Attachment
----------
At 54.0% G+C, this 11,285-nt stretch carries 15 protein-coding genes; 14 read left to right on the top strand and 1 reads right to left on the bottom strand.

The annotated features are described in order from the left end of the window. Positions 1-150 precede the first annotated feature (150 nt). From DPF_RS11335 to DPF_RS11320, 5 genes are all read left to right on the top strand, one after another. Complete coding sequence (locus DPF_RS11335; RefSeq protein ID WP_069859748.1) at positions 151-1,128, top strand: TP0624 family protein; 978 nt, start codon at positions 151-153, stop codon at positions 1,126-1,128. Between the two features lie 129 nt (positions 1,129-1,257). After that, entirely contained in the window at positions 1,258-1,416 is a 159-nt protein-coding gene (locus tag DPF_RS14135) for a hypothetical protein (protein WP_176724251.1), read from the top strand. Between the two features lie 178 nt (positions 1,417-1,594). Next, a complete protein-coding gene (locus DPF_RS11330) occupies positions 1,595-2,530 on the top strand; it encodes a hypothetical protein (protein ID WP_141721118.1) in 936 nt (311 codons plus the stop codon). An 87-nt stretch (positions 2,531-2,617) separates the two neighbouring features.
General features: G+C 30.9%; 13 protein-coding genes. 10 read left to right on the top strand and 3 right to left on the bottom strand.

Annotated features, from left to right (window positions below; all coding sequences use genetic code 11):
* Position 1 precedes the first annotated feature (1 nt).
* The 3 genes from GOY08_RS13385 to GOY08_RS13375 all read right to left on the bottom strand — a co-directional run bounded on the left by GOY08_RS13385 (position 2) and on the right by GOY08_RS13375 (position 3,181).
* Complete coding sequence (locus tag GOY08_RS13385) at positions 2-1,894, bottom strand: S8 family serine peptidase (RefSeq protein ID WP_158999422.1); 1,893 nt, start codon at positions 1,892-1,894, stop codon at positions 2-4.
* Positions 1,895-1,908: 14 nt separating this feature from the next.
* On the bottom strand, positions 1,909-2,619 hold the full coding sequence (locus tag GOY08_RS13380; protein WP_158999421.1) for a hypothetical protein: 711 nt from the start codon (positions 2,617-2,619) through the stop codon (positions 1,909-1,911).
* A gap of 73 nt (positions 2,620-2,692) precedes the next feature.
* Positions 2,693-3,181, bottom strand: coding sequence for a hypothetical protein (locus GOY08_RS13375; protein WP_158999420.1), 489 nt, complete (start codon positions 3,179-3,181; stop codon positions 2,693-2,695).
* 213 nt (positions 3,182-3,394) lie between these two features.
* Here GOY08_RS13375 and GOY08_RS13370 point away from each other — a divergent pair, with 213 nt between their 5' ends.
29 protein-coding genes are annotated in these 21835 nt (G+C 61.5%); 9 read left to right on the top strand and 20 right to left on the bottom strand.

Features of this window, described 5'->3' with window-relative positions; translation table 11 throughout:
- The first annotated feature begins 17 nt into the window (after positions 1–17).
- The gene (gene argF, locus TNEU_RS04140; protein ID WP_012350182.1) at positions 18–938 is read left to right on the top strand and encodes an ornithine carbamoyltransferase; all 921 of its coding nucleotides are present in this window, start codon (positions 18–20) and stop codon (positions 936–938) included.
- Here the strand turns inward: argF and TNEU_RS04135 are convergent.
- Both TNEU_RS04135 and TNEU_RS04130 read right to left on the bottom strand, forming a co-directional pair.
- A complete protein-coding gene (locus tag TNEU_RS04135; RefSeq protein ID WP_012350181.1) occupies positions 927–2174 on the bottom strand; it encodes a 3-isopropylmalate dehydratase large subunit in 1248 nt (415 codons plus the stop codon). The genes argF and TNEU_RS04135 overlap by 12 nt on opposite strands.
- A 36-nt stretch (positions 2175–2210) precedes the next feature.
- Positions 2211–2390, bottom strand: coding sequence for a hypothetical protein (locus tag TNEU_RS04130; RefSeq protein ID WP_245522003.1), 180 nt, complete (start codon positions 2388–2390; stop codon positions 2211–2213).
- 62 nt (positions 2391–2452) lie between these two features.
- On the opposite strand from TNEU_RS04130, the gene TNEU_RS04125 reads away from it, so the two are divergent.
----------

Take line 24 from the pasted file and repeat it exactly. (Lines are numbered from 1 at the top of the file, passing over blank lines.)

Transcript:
- On the opposite strand from TNEU_RS04130, the gene TNEU_RS04125 reads away from it, so the two are divergent.